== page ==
February 01, 2011

"Man is like a breath...

...his days are like a passing shadow." Psalm 144, v. 4.

I have a conflicting time with London’s East End.  I wander hidden paths and visit places in search of the interesting.  However, more than anywhere else, wandering here makes me feel separate - an outcast, albeit quite often in a sea of other temporary citizens.  Here, especially, authenticity is brought into sharp focus.  With so much written and spoken about the legends of the territory, from ancient plague-grounds to modern murder myths, its hard not to feel like a tourist. 
The area is far from out-of-bounds to the outsider, these boundary lands have been contested spaces and seen multitudes of populations that shared the streets and alleyways over centuries of change and redefinition.  My walk was an attempt to reclaim my student days of Spitalfields and Shoreditch and to walk shoulder to shoulder with everyone else that did not really belong but had gravitated here for sometimes-unfathomable reasons.

There is a boarded-up, closed-for-business feel here, almost an attempt to turn back the casual tourist - this is not what you thought it was.  Peering through the cracked hoardings into a deep excavation, the old foundations are revealed.  Ms. Edna you would call this "doubly enticing". 
On into ‘Banglatown’.  Scents assault the senses - diesel, curry, hot coffee, bad drains.  

Onward, passing the entrance to Flower and Dean Walk, sanitised, and erased except for the archway that gave entrance to the model dwellings, which replaced the seething rookery a century ago.  I try to get a haircut, but I'm refused in a case of embarrassed but good-humoured preference by the proprietor - and I respond with equal good humour and a handshake.  A little solidarity and a moment of awareness of how alien we both are here.

I press on to 59 Brick Lane the building has a tiny Star of David emblem hidden on a down pipe that betrays the last great wave to sweep the area - Church became Synagogue, and in turn a great Mosque, one of London's largest, a symbol of change and continuity.  Each successive community claimed it as its own, revealing the history of an area in one building.
Standing at the corner of Brick Lane and Fournier Street, a plain but gracious rectangular brick property with tall arched windows that lets the light flood in.  Set high up on the wall is a vertical sundial with the above-mentioned Latin inscription, Umbra Sumus.
Originally intended as a reference not only to the workings of the sundial, but as a reminder that our life on earth is fleeting, the inscription has and added significance for this area, as waves of immigrants have arrived, thrived and then moved on.
The building has had many names as each community established its own place of worship here-

1743 - La Neuve Eglise

The French Huguenot community built this as a Protestant Church in 1743, along with a small school. The Huguenots were refugees (the term entered English at this time from the French word réfugié), fleeing religious persecution by the Catholics at home. They had been arriving in ever-greater numbers since the 1680s and they brought with them their silk weaving skills, bestowing great prosperity to the area.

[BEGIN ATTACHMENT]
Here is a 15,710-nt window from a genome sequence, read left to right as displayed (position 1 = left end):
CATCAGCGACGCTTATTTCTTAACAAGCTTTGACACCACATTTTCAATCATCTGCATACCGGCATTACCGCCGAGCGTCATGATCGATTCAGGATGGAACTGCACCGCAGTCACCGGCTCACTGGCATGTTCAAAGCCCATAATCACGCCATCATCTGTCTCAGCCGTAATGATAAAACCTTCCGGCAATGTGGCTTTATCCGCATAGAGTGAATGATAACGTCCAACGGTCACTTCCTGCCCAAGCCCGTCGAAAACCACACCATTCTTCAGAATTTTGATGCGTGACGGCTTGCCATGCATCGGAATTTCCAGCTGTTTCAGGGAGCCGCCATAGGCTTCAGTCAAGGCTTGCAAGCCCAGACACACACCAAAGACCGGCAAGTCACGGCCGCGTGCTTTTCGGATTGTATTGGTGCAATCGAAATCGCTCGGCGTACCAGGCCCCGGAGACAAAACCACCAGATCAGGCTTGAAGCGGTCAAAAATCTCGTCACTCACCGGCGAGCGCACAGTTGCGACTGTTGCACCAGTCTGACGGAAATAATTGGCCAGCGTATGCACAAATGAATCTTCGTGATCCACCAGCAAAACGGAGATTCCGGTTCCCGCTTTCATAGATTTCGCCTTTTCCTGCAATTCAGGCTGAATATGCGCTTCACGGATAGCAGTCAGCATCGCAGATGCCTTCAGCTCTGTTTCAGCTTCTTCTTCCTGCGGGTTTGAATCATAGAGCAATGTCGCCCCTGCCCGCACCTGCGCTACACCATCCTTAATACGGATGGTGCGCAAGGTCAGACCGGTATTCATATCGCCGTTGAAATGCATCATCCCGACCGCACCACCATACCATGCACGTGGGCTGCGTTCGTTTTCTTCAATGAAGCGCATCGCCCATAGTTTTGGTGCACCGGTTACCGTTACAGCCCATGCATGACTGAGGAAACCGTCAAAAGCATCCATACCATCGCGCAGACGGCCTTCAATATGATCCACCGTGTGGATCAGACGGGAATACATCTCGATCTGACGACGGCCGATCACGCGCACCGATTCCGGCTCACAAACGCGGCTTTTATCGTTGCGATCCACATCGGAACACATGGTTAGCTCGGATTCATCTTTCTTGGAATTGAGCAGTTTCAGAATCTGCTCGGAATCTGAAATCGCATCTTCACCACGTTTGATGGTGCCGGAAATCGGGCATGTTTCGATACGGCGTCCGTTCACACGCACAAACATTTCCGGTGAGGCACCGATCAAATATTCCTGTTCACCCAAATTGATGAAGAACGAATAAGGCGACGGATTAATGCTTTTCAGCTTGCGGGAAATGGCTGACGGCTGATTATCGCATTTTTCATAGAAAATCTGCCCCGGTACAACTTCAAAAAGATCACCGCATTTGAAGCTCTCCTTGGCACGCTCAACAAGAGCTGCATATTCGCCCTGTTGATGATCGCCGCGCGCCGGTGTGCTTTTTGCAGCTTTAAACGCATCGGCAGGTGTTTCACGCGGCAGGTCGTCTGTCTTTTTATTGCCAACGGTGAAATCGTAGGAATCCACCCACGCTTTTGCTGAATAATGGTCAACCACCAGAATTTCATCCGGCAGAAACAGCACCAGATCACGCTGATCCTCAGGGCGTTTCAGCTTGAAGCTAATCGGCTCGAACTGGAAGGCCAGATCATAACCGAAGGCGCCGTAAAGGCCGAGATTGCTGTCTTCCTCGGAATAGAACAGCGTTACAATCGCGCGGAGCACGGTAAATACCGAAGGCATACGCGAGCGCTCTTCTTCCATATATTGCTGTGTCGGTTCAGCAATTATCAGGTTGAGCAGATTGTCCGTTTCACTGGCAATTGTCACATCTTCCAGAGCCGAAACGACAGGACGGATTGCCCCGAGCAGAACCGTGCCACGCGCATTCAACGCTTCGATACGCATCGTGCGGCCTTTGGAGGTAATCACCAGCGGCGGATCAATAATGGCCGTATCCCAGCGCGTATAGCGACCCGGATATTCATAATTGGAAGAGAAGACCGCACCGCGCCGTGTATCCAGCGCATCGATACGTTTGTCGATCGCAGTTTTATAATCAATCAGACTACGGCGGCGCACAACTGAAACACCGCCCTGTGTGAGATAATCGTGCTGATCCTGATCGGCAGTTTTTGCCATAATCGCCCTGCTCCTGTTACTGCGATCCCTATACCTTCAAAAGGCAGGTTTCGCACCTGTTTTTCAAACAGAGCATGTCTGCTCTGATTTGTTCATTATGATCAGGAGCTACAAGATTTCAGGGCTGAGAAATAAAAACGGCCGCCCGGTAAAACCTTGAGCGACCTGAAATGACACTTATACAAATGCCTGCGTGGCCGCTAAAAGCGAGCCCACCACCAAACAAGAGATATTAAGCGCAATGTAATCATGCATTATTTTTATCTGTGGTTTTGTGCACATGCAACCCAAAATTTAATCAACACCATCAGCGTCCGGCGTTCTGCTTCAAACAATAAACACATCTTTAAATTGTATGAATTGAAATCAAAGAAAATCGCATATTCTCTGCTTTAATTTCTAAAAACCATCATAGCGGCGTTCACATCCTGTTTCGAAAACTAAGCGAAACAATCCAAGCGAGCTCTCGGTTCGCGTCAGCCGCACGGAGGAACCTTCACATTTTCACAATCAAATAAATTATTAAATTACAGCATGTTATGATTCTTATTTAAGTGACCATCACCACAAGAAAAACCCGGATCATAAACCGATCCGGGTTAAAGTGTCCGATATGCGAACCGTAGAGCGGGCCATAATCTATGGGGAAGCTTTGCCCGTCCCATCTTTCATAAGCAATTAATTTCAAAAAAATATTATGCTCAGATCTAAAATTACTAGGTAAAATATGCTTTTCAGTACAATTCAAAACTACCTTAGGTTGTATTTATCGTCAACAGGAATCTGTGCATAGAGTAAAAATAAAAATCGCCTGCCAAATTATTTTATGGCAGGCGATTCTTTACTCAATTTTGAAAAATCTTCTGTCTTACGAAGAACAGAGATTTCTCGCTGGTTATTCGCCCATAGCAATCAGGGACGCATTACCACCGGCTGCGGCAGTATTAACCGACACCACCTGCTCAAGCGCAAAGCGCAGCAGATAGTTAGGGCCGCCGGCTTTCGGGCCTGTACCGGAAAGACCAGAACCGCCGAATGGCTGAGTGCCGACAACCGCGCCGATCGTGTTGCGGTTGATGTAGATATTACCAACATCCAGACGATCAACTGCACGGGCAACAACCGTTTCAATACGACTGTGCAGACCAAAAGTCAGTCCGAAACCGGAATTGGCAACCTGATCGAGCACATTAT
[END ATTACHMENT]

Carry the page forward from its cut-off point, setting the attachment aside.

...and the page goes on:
William Hogarth, (The Four Times of the Day), ‘Noon’  (1738)

Their legacy is to be found not only in the French street names that abound in “Weaver Town”, as it was called, but also in the elegant rows of Georgian town houses they built. It only took two or three generations for the French-speaking community to be assimilated, mainly through inter-marriage, and the congregation dwindled. The Church was sold to a newly founded society looking for headquarters.

Spitalfields silk weavers winding and reeling thread, 1893 ©TopFoto.co.uk

1809 - The Jews’ Chapel

The London Society for Promoting Christianity Among the Jews had four aims: to declare the Messiah ship of Jesus to Jews primarily but also to non-Jews; to endeavour to teach the Church its Jewish roots; to encourage the physical restoration of the Jewish people to the Land of Israel; and to encourage the Hebrew Christian/Messianic Jewish movement.
The Society failed to have a dramatic impact on the inhabitants of Brick Lane so they moved elsewhere and the building was taken over by Methodists in 1819.

1819 - Methodist Chapel

The Methodists already had a strong connection with this area of London. John Wesley himself had lived not far away on City Road and preached his first covenant sermon at the Black Eagle Street Chapel, just off Brick Lane. The simplicity and plainness of the building would no doubt have suited them well.

1897 – Machzikei Adass or Spitalfields Great Synagogue

This was an Independent Orthodox, later Federation Synagogue which had schoolrooms on the roof. There had been an influx of Yiddish-speaking Jews to the East End after the assassination of the Tsar of Russia in 1881 that resulted in pogroms across northern Europe.

Brick Lane was the heart of the shtetl and this was the principal synagogue of the area, open from dawn ‘till dusk. From the 1960s, the Jewish community dwindled, many moving to areas of north London such as Golders Green and Hendon (known as the bagel belt). The building closed for a short while before its next incarnation.

1976 - London Jamme Masjid

This is one of the largest mosques in the capital and can accommodate 4,000 worshippers in the prayer hall. On Friday’s the shoes of the worshippers spill out down the stairs into the street. The mosque serves the needs of the large Bengali community - which grew up after the Second World War and once again, there is a school for religious instruction here, on the first floor.


1 comment:

Ms. Edna (squared) said...

Thank you Charles. This post has brought back memories.